The city council is moving full-steam ahead on placing a sales and use tax increase on the November 5 ballot.
The council voted 4-0 to pass the ordinance, placing the measure on the ballot Tuesday night. The measure seeks to increase the city’s sales tax rate by three-quarters of a cent, from 9.5 percent to the state cap of 10.25 percent.
According to witnesses, a flatbed truck that was part of the parade pulled off Harrison Avenue into the parking lot at the Joslyn Senior Center then suddenly accelerated, gaining significant speed before crashing into a flagpole, an arbor and bushes adjacent to the center. “I heard these girls scream and ran over, and I saw the flag pole come down,” said Upland resident William Gordon. COURIER photo/Steven Felschundneff
Police arrested a man after he led police on a pursuit in a stolen car. Officers tried to pull over a 2005 Honda Accord around 10:40 a.m. at Indian Hill and San Jose after discovering it had been stolen, Lt. Walters said. The driver, later identified as 34-year-old Gabriel Cortes, didn’t stop, and led police on a pursuit into Pomona.
Theater company Ophelia’s Jump and Claremont’s Pomona College will once again co-sponsor the Midsummer Shakespeare Festival from July 11 to July 21 at the college’s Sontag Greek Theater, an outdoor amphitheater originally built in 1910.
The festival opens this Thursday, July 11 with Taming of the Shrew.
Around 11:09 a.m., Claremont police responded to the local pharmacy on the 300 block of south Indian Hill Boulevard regarding three suspects observed running into the business wearing hooded sweatshirts and masks, police said.
Police survey the scene where a truck that had just finished Claremont's Fourth of July parade crashed at the Joslyn Center on Thursday. Witnesses said the truck accelerated quickly once it got into the parking lot, crashing into a pole and some bushes. The driver was the only one injured.
After years of construction, Keck Graduate Institute’s new student housing buildings are just about finished.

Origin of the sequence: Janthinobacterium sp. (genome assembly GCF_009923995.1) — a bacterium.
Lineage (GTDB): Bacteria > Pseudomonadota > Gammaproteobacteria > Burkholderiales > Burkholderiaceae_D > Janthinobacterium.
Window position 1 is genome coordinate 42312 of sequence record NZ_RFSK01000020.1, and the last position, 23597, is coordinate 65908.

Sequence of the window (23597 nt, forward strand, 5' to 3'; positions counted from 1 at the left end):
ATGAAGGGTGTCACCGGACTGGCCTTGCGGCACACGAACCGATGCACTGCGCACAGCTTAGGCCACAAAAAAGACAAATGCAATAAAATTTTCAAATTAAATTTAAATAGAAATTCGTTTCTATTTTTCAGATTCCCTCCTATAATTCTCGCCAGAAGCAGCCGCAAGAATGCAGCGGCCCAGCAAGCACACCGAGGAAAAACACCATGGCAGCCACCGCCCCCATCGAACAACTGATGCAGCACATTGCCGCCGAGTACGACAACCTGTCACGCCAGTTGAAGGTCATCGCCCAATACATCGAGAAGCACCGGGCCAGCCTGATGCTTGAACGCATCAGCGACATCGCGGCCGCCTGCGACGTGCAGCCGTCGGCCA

Dubbed the “Oasis KGI Commons,” the two four-story buildings are the latest new housing and classroom facilities for the relatively young Claremont graduate school, which bills itself as “the first higher education institution in the US dedicated exclusively to applied life sciences.”
It was a day filled with celebrations starting in the early AM and ending with Claremont's traditional fireworks show at Pomona College. The festivities began with the Freedom 5000 race and the Kiwanis pancake breakfast, followed by the parade and the night time party with music and dancing, ending fireworks at Strehle Track. The COURIER staff documented these events with an epic video and cool photos showing all the activities from beginning to end. COURIER video/Matt Weinberger
Last week, the Claremont city council voted 4-1 to approve a 2.51 percent increase to the landscape and lighting district, based on the consumer price index. Mayor Corey Calaycay was the lone no vote.
That increase—which goes into effect this November—in translates to $4.40, according to city management analyst Cari Dillman, which will raise the LLD from $175.77 to $180.17 yearly.
Cindy Sullivan has been a familiar face around Claremont since arriving in 1983, logging countless hours as a vital volunteer for a wide spectrum of local nonprofits, civic and city organizations. And next week she’ll be honored for all that altruism as Claremont’s Honored Citizen at the Fourth of July Parade.
“I was absolutely shocked,” Ms. Sullivan said about learning of the honor.
Altruism is a concept near and dear to many Claremonters.
For more than a century our community has been committed to volunteerism. This, combined with our diverse and educated populace, has meant we donate our time, money and skills not just locally, but also to causes and organizations with a worldwide reach.
Take, for instance, freshman Claremont City Councilmember Jed Leano. His day job is immigration lawyer, a vocation that provides a skillset both useful and highly topical, given the Trump administration’s controversial stances on immigration.
After years as a tireless advocate for education and the Claremont hillsides, the city will be honoring Lissa Petersen as Grand Marshal of this year’s Fourth of July parade. The COURIER spent time with Ms. Petersen in the courtyard in front of the Laemmle Theatre, where she said she was “shocked and overwhelmed” by the news. A friend initially nominated her as Honored Citizen back in February.
A sunny Saturday didn’t stop dozens of Claremonters from attending the city’s first community meeting about a proposed sales tax increase.
Residents curious about the proposed measure filled the Hughes Center on June 22. The city is still in the early stages—the measure hasn’t been approved by council yet but is well on its way to becoming a reality.